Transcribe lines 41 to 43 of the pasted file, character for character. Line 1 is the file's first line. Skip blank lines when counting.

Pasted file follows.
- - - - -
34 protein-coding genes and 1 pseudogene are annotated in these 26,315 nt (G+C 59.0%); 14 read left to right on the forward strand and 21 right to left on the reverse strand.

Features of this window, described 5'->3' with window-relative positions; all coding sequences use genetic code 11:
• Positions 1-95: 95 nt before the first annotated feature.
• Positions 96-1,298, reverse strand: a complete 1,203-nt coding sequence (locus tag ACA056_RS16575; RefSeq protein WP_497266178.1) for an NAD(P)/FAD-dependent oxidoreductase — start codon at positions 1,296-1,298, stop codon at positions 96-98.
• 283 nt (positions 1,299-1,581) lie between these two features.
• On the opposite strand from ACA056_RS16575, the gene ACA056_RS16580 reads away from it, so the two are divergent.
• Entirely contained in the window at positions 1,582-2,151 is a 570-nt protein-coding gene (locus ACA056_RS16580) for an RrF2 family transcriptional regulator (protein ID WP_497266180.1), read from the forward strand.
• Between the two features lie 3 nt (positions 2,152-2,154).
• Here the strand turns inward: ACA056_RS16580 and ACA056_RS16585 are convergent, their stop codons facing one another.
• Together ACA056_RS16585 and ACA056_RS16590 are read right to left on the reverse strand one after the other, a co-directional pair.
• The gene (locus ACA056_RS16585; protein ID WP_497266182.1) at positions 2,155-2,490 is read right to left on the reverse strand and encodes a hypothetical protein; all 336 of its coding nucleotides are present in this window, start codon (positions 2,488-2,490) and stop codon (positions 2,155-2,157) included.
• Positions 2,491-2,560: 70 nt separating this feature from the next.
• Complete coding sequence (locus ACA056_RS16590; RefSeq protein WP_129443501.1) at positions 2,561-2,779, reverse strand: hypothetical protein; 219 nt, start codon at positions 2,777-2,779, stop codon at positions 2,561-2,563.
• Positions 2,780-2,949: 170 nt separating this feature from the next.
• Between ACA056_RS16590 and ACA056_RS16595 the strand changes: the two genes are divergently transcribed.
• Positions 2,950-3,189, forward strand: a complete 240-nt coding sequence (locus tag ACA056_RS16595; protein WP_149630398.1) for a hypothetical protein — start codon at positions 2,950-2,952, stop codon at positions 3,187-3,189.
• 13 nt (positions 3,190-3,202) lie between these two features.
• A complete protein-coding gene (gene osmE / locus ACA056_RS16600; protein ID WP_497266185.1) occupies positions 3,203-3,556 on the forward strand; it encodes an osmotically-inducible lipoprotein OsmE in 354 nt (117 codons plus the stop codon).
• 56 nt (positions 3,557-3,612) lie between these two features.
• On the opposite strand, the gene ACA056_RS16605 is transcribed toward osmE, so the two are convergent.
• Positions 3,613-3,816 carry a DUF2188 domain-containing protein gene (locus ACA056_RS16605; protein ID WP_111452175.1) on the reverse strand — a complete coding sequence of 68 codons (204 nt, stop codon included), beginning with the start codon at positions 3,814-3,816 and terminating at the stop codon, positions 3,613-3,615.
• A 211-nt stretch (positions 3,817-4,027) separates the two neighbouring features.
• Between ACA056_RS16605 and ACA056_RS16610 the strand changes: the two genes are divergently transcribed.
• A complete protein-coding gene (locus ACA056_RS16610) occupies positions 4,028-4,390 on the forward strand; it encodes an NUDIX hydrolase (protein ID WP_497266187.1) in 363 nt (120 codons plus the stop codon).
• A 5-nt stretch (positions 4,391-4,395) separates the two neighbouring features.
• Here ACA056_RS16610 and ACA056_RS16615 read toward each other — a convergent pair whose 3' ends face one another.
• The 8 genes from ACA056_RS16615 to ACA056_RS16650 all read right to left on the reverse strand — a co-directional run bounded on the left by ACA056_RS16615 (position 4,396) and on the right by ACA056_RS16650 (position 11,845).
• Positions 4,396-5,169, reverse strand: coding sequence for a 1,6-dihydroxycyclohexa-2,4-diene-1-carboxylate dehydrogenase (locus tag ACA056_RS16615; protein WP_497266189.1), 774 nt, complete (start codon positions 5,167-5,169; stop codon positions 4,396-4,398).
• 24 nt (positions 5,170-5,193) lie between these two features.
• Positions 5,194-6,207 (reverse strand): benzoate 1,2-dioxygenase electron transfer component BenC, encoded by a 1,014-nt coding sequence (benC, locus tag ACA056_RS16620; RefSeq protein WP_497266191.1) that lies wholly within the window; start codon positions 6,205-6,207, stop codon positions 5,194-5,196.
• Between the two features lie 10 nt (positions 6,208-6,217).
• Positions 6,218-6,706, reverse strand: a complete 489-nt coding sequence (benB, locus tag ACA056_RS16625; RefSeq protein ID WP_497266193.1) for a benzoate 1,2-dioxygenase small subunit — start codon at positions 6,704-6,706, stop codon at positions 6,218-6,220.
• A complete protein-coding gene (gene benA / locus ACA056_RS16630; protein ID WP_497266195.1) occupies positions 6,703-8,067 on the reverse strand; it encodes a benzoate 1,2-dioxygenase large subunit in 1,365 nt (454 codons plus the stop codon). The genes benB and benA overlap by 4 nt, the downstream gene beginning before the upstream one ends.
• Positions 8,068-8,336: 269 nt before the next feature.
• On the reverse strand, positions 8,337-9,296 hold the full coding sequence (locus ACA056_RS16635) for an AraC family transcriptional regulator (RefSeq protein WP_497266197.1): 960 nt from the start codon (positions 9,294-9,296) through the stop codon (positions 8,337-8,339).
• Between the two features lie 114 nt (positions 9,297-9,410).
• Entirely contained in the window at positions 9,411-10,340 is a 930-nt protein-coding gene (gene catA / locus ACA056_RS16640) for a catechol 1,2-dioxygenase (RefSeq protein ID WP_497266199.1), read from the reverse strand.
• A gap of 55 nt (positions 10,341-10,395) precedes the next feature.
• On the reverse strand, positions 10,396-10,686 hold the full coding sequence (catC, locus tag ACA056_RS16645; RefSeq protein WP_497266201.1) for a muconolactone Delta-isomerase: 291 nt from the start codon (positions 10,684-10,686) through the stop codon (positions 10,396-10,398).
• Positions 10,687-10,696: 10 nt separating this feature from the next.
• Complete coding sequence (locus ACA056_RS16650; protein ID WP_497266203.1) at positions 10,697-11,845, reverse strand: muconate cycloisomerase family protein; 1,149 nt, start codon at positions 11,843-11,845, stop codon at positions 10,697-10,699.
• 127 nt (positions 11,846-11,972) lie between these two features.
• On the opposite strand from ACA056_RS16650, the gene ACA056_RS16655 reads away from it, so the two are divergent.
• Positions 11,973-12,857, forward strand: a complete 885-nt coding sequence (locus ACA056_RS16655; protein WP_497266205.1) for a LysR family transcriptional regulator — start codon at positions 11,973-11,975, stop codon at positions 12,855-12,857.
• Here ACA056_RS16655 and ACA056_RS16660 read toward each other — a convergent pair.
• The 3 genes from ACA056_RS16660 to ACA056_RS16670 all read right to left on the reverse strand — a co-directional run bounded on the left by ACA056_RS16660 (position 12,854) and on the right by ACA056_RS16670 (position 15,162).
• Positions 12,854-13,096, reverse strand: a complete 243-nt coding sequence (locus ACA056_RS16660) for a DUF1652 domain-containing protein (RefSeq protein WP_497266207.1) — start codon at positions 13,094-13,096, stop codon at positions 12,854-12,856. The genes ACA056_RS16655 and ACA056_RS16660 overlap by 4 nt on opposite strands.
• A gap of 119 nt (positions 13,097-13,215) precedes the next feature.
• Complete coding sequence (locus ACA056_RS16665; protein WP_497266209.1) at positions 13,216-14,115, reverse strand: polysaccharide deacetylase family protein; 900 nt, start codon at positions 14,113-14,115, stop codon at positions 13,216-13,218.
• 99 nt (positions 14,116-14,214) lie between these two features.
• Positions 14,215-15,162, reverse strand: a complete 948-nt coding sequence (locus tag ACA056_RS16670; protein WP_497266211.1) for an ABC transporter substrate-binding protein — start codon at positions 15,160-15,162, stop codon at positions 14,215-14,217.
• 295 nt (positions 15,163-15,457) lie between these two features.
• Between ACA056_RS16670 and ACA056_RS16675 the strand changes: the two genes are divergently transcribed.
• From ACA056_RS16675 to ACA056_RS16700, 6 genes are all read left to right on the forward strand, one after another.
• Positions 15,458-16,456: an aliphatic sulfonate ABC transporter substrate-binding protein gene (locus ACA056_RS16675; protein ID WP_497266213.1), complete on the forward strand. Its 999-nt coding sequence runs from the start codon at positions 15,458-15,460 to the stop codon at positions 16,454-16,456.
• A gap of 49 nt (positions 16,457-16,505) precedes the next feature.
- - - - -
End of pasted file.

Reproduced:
• Complete coding sequence (locus ACA056_RS16650; protein ID WP_497266203.1) at positions 10,697-11,845, reverse strand: muconate cycloisomerase family protein; 1,149 nt, start codon at positions 11,843-11,845, stop codon at positions 10,697-10,699.
• 127 nt (positions 11,846-11,972) lie between these two features.
• On the opposite strand from ACA056_RS16650, the gene ACA056_RS16655 reads away from it, so the two are divergent.